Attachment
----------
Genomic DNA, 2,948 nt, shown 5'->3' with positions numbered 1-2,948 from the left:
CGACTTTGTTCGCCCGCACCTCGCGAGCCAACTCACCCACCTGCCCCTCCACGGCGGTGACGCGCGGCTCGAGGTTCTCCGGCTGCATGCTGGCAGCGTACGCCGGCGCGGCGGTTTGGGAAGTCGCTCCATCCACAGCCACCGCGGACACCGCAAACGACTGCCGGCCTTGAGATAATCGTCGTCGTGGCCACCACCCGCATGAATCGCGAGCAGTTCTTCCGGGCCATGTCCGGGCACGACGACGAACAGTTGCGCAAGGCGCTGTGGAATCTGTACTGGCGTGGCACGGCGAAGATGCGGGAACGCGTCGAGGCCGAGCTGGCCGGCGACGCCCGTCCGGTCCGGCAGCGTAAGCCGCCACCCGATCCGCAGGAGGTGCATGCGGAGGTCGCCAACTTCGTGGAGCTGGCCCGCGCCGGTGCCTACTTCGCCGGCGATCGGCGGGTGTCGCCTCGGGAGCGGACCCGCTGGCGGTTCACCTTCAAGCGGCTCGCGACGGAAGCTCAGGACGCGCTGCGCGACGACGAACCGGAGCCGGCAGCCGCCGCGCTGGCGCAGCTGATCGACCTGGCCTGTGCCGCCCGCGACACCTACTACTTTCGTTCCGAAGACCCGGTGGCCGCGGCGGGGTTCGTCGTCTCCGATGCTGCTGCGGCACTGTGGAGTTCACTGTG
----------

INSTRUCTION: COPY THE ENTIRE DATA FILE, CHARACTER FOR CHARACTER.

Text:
Genomic DNA, 2,948 nt, shown 5'->3' with positions numbered 1-2,948 from the left:
CGACTTTGTTCGCCCGCACCTCGCGAGCCAACTCACCCACCTGCCCCTCCACGGCGGTGACGCGCGGCTCGAGGTTCTCCGGCTGCATGCTGGCAGCGTACGCCGGCGCGGCGGTTTGGGAAGTCGCTCCATCCACAGCCACCGCGGACACCGCAAACGACTGCCGGCCTTGAGATAATCGTCGTCGTGGCCACCACCCGCATGAATCGCGAGCAGTTCTTCCGGGCCATGTCCGGGCACGACGACGAACAGTTGCGCAAGGCGCTGTGGAATCTGTACTGGCGTGGCACGGCGAAGATGCGGGAACGCGTCGAGGCCGAGCTGGCCGGCGACGCCCGTCCGGTCCGGCAGCGTAAGCCGCCACCCGATCCGCAGGAGGTGCATGCGGAGGTCGCCAACTTCGTGGAGCTGGCCCGCGCCGGTGCCTACTTCGCCGGCGATCGGCGGGTGTCGCCTCGGGAGCGGACCCGCTGGCGGTTCACCTTCAAGCGGCTCGCGACGGAAGCTCAGGACGCGCTGCGCGACGACGAACCGGAGCCGGCAGCCGCCGCGCTGGCGCAGCTGATCGACCTGGCCTGTGCCGCCCGCGACACCTACTACTTTCGTTCCGAAGACCCGGTGGCCGCGGCGGGGTTCGTCGTCTCCGATGCTGCTGCGGCACTGTGGAGTTCACTGTG